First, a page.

Zoe | Juniper’s BeginAgain
The last time I saw a Zoe|Juniper creation, I was lying on a dance floor, watching videos on the wall and ceiling, and feet and legs were doing their thing all around my head. I loved it for several reasons: 1) You could hear the dancers’ breathing and there’s nothing quite like being immersed in something. And 2) I was on the floor. Seriously, who thinks of something like that? This is the newest full-length production by the Seattle-based husband-and-wife duo (Zoe Scofield is the dancer; Juniper Shuey is the lighting/video whiz) who never fail to stoke the flames of creativity. Hurry, hurry, though. As of Thursday afternoon, only the Sunday show still had tickets available.
If you go: Zoe|Juniper’s “BeginAgain,” On the Boards, March 27 – March 30. ($12-$20). — F.D.
Here’s a descriptor you don’t find in a press release everyday: “a lively, historical peep show.” But that’s what this cabaret musical is offering — a production that aims to whisk you back to Seattle’s seedier past. Based on a book by journalist Rick Anderson, the musical spans 80 years. Director/composer Mark Siano opted to focus on 1965, “when this city was really hopping and really dirty at the same time.” There’s an 18-person cast, barely-there (I’m assuming) costumes, and a band playing music that’s a mix of 1960s groove rock and loungesque Vegas songs. I’m just curious how the James Gandalfini-esque Seattle crime boss Frank Colacurcio is going to be cast. Please, let him be clothed.
If you go: Seattle Vice, ACT Theatre Bullitt Cabaret, March 28 – April 19. ($20-$35). — F.D.
You have one last chance to head to Georgetown and take in this small but provocative show about the labels and vulnerabilities and the brutality that surrounds race. The work here, by 6 artists, is (no surprise) unsettling – poems that upend nursery rhymes and turn them into racist songs; a video that juxtaposes the joy of an elephant being freed from captivity, alongside horrific footage of an elephant on a rampage that is shot dead. The work that caused me to linger and absorb deeply is a piece by Barbara Earl Thomas, a call-and-response essay about the comments she endured from whites as an African American child. You speak fluent English and you are so articulate!/Yes, and thank you. Thomas is slated to swing by the gallery after 1 p.m.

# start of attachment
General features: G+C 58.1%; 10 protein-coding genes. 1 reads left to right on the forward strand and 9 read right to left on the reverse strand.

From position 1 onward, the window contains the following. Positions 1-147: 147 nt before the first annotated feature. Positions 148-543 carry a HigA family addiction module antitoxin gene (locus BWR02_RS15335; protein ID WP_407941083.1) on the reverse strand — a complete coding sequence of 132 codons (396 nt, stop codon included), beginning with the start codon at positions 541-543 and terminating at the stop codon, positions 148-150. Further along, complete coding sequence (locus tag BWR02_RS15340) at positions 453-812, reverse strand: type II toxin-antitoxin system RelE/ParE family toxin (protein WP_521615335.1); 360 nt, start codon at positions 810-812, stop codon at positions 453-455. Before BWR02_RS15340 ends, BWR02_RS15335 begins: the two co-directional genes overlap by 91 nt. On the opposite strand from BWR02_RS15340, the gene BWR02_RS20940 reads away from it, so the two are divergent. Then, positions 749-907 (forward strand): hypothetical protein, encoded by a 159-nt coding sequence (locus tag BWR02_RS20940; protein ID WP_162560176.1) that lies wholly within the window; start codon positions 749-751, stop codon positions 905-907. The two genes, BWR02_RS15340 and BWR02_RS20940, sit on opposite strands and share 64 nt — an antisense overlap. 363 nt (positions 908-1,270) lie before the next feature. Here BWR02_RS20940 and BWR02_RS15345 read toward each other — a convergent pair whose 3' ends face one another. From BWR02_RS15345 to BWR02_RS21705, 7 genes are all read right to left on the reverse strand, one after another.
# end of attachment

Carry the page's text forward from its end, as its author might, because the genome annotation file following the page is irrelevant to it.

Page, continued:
If you go: Stereotype, Length Width Height gallery, noon to 4 p.m. on March 29. Free. — F.D.
*Ernest & Celestine
Charming animation, complete with an accordion-heavy soundtrack, illuminates the story of Ernest and Celestine, a bear and mouse who are friends in a world that is very much against them. Cute, funny and totally twee, this is a film whose storyline and animation are mesmerizing. It’ll come as no surprise that Ernest & Celestine scored a 97 percent on Rotten Tomatoes; was nominated for an Oscar for Best Animated Feature, or that Didier Brunner, one of the film’s three directors, was the producer of The Triplets of Belleville. It’ll be showing for a VERY limited run — one week only at the Seven Gables Theatre. So go and be overwhelmed by cuteness.